Now, concentrate and fix your gaze on the ring, crystal ball, or locket. Mentally suggest to yourself that the object will begin to revolve in a circular manner following the numbers 1, 2, 3, and 4. Picture in your mind’s eye that this circular motion is becoming wider and wider. Work at this image for several minutes. Did the object begin turning to the right following the numbers? Did the circle become larger and larger? If it did, you are absolutely suggestible, are influenced by your own suggestions and, therefore, if you follow instructions, can learn self-hypnosis. You can be trained to acquire this skill.

If the experience did not work, try it again. Concentrate harder and try to visualize more intently the object revolving in a circular manner. You are not to rotate the object consciously or help it in any way. The action must stem from your subconscious. The thought of the crystal ball or ring revolving in a clockwise or counterclockwise direction invariably causes an involuntary muscular reflex action to take place. This phenomenon is known as an ideomotor action. Usually, as the subject concentrates more intensely, the reflex action becomes more profound, causing greater unconscious movement of the hand which, in turn, is transmitted to the object in the form of larger circles and greater momentum. The time required for the successful accomplishment of this test depends upon the degree of suggestibility of the subject. An interesting action is to see the object revolve in an opposite direction than suggested. It gives a clue to the personality structure of the individual.

The Ouija board works on the same principle as the Chevreul’s Pendulum test. Many times the aspirant will remark, “I swear I didn’t make it move!” Mentalists find hidden objects in an audience using basically the same approach, combined with clever techniques of distraction. The term given for this is “muscle reading.”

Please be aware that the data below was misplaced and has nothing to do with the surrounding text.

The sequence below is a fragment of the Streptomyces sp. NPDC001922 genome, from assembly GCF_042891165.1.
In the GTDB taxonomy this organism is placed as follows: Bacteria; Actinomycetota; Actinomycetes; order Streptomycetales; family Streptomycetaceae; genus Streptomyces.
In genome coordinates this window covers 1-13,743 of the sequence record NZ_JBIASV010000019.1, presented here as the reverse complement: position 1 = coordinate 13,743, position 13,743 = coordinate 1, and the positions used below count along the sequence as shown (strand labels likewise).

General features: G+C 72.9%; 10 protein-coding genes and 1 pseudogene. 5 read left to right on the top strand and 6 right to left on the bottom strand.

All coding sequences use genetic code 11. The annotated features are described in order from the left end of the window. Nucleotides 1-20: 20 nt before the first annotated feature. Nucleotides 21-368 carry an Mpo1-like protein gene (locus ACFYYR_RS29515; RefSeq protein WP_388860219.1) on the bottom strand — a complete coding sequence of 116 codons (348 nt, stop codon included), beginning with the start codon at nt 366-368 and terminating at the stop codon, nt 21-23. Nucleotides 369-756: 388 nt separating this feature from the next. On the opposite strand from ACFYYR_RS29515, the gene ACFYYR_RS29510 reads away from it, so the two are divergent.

This is the point in question. If the crystal ball, ring or locket moves without conscious direction, you have successfully influenced your subconscious mind. Self-hypnosis involves the same procedure. The goal is to consciously cause a subconscious reaction. If the experiment does not work with your eyes open, try it with your eyes closed for about five minutes. You will be pleasantly surprised with the results. Should you want to prove to yourself that you are suggestible with your eyes open, practice the technique every day for a week or two. The idea of the practice sessions is to reinforce and increase the response of the unconscious movement until you develop proficiency. It follows the laws of the conditioned reflex theory expounded by Dr. Ivan P. Pavlov (1849-1936), the famous Russian psychologist. If, after several weeks, you should still not be successful, use the role-playing technique. Consciously make the object revolve. After a while, it will move automatically whenever you attempt the experiment.

When this happens you will have proof of your suggestibility. It is highly improbable that you will not be successful. It would be a rare occurrence. By the same systematic efforts, I can assure you that you can achieve self-hypnosis. If you are still not affected favorably, you might consider one of the psychological means of inducing hypnosis. The next chapter will discuss this topic.

I would recommend Pavlov’s book called Conditioned Reflexes. Pavlov’s book will further explain and clarify the concept of the conditioned response mechanism. It covers necessary conditions for the development of conditioned responses, their formation by means of conditioned and direct stimuli, plus a tremendous amount of material which will help you in your understanding of the significance of the role-playing technique in relationship to learning self-hypnosis.